[messaging] Message order in group chat (attempt at summary)

Ximin Luo infinity0 at pwned.gg
Sat Apr 19 06:53:22 PDT 2014

On 19/04/14 00:54, Trevor Perrin wrote:
> On Fri, Apr 18, 2014 at 2:32 PM, Alexandre Carmel-Veilleux
> <acv at miniguru.ca> wrote:
>> On Fri, Apr 18, 2014 at 5:07 PM, Tony Arcieri <bascule at gmail.com> wrote:
>>> On Fri, Apr 18, 2014 at 1:42 PM, Trevor Perrin <trevp at trevp.net> wrote:
>>>>  (1) It seems feasible to put messages into a causal/partial order by
>>>> having them piggyback references and hashes to their parents (aka
>>>> "causal predecessors").
>>> I think that vector clocks (which wouldn't necessarily refer to previous
>>> messages, perhaps just message counts since joining a conversation) are the
>>> best bet at getting a realistic *partial* (not total) ordering of events
>> And Interval Tree Clocks should be able to handle join and parts as well.
> Aren't those algorithms more general than we need?  I think they're
> designed to track causal order when messages can be exchanged between
> individual entities.  But we're looking at chat protocols where every
> message is broadcast to the entire chat.

AIUI, when using ITC, one would encode the member-set in terms of join/part events. This can get a bit inefficient, as well as perhaps leaking information about who was previously in the chat (everyone sees all events). In an adversarial setting, this redundant information also forces you to add extra checks - i.e. that the "event component" never has elements removed.

The scheme I have in mind implicitly works out the partial-order of operations, from the explicit list of members (sender+recipients) at each message, which is correct by definition so you don't need to do extra checks. It's basically like a VCS merge, except because it works on unordered sets, there are never any merge conflicts.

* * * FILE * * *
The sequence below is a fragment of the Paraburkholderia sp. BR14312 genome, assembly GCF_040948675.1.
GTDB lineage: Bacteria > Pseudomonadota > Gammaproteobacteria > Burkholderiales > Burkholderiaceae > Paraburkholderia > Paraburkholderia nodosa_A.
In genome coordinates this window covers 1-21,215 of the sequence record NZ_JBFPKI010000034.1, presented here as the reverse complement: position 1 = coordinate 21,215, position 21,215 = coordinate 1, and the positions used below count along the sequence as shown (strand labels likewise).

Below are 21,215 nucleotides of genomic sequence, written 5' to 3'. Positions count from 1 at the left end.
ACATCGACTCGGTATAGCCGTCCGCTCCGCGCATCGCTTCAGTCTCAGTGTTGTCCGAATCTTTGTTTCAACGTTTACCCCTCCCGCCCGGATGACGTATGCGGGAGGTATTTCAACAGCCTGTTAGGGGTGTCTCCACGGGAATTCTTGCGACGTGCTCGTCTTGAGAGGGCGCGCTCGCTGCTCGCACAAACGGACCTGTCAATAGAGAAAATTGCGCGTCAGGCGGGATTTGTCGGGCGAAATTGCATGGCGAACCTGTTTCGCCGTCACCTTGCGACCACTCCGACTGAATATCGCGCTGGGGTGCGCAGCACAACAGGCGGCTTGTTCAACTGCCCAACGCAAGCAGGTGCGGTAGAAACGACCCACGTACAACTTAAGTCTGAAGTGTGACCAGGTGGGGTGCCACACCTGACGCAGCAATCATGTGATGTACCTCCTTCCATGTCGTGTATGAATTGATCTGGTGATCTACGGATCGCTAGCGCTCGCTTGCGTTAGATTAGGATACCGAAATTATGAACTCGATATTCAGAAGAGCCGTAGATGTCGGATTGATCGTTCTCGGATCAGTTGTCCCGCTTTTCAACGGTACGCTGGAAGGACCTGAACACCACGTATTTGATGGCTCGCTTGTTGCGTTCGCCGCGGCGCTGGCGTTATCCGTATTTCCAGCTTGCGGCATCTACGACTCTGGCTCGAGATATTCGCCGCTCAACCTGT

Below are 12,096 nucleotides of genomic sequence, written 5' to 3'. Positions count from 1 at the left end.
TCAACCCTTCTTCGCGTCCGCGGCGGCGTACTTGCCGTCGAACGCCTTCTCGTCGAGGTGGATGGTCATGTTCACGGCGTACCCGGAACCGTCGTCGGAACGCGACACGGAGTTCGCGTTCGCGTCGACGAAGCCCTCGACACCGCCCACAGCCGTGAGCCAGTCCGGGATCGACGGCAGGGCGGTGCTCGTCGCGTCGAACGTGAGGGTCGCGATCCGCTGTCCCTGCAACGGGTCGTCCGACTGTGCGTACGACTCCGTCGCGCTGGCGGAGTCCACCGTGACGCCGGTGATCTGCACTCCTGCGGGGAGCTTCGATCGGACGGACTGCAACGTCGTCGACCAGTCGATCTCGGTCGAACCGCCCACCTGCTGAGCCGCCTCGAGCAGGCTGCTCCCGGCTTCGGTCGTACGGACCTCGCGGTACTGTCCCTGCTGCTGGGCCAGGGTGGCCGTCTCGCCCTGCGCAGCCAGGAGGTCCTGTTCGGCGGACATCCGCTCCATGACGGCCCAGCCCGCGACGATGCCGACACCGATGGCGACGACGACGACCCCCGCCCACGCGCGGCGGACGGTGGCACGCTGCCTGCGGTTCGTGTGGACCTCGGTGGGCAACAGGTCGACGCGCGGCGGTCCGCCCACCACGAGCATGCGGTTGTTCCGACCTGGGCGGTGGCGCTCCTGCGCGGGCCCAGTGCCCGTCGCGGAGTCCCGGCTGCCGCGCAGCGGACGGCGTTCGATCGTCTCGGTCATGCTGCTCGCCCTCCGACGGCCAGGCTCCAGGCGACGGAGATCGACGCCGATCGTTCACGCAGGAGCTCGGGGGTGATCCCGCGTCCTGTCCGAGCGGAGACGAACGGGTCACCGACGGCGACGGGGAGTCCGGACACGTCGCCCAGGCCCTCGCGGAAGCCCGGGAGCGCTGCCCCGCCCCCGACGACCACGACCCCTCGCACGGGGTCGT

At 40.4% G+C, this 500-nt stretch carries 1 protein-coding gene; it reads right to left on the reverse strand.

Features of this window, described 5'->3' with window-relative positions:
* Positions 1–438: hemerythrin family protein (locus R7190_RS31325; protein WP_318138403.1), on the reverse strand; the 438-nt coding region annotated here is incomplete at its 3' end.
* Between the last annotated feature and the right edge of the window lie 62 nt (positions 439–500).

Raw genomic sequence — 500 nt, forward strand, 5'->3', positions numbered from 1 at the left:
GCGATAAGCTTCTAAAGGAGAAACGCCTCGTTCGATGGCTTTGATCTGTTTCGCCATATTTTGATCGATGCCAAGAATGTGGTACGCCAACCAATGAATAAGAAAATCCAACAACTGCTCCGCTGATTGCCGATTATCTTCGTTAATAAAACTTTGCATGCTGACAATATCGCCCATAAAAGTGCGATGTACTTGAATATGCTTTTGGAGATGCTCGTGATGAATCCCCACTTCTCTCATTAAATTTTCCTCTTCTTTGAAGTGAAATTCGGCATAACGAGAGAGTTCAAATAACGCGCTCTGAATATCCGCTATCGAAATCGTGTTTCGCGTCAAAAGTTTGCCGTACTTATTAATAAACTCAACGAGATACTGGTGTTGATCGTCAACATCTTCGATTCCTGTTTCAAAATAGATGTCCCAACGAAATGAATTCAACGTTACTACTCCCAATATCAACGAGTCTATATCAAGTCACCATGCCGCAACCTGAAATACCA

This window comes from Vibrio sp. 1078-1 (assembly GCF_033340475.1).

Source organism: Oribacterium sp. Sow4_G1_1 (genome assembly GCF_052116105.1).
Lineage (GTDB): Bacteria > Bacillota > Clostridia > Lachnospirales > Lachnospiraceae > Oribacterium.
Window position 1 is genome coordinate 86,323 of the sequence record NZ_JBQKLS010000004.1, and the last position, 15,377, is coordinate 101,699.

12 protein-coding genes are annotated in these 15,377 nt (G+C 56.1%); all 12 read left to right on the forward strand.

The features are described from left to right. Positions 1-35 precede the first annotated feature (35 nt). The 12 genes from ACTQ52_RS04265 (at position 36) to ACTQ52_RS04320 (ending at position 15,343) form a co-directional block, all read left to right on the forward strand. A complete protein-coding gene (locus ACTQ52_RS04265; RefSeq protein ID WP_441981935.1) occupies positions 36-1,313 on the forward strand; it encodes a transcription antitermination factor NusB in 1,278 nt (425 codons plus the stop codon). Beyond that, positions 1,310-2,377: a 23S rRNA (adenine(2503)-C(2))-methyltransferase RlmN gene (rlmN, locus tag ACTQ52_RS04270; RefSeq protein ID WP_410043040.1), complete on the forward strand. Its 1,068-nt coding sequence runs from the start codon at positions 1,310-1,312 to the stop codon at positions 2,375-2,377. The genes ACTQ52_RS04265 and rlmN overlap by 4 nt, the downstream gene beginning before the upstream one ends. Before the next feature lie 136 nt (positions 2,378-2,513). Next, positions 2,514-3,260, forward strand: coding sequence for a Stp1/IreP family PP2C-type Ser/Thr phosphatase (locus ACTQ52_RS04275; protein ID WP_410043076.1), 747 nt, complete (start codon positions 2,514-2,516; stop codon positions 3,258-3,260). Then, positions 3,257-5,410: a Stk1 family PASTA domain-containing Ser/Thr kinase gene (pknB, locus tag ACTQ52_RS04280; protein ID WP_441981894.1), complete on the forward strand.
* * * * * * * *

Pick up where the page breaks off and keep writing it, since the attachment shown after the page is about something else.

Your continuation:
> In this case, I think it's sufficient for each message to declare its
> immediate predecessors (Ximin first pointed this out to me).
> There might be advantages to piggybacking information about the
> complete set of predecessors, however.  That way, a recipient who
> receives a message before all its predecessors have arrived knows the
> entirety of what it's waiting for and could indicate missing messages
> in the GUI, or request retransmission.
> If we assume the message-stream from one participant to another is
> ordered, conveying the complete set of predecessors could be
> accomplished by piggybacking a vector of messages counts from each
> participant.

The point above about checking redundant information applies here too, and is why I favour the sparse form. For example, using the syntax id{author}:

A{p} <-- B{p} <-- C{q} <-- D{r}

In D, r could falsely declare their vector-clock to be {p: A, q: C}. The severity of any attacks depends on what you actually do with this unverified information (and granted, I can't think of any horrible attacks right now), but it seems prudent to actually check the indirect predecessors when one receives the missing parts. In the sparse form, declaring direct predecessors is correct by definition (with a few caveats not relevant here), so you don't need those extra checks.

> ---
> To handle "join" and "part" events, I think we can assume these
> actions are represented as messages which operate on the "member-set"
> each participant recognizes.  The question Ximin has thought about
> earlier is how to handle "merging" partially-ordered changes to the
> member-set
> I don't know if we have a good answer to that yet, but it seems like a
> good question.

I have an algorithm (with source code and a few test cases) for this, plus a semi-formal argument on why it works, and also why it's the unique solution. It would be good to formalise it. It's probably a little too technical to post here but I can explain it in more detail next time we meet. (For those interested, I did post a technical description of an incorrect version of the algorithm a while back; I've fixed it with a slight tweak.)

The open problem is how you use this information to actually get the new members into the session securely. The hard part is that in a merge, the parents themselves may have different member-sets to start any key-exchange processes from (which is why I think GKEs can't handle this scenario).

An alternative direction (also discussed earlier) is not do join/part operations in the partial-order at all, but outside of it as a synchronized step between all members.



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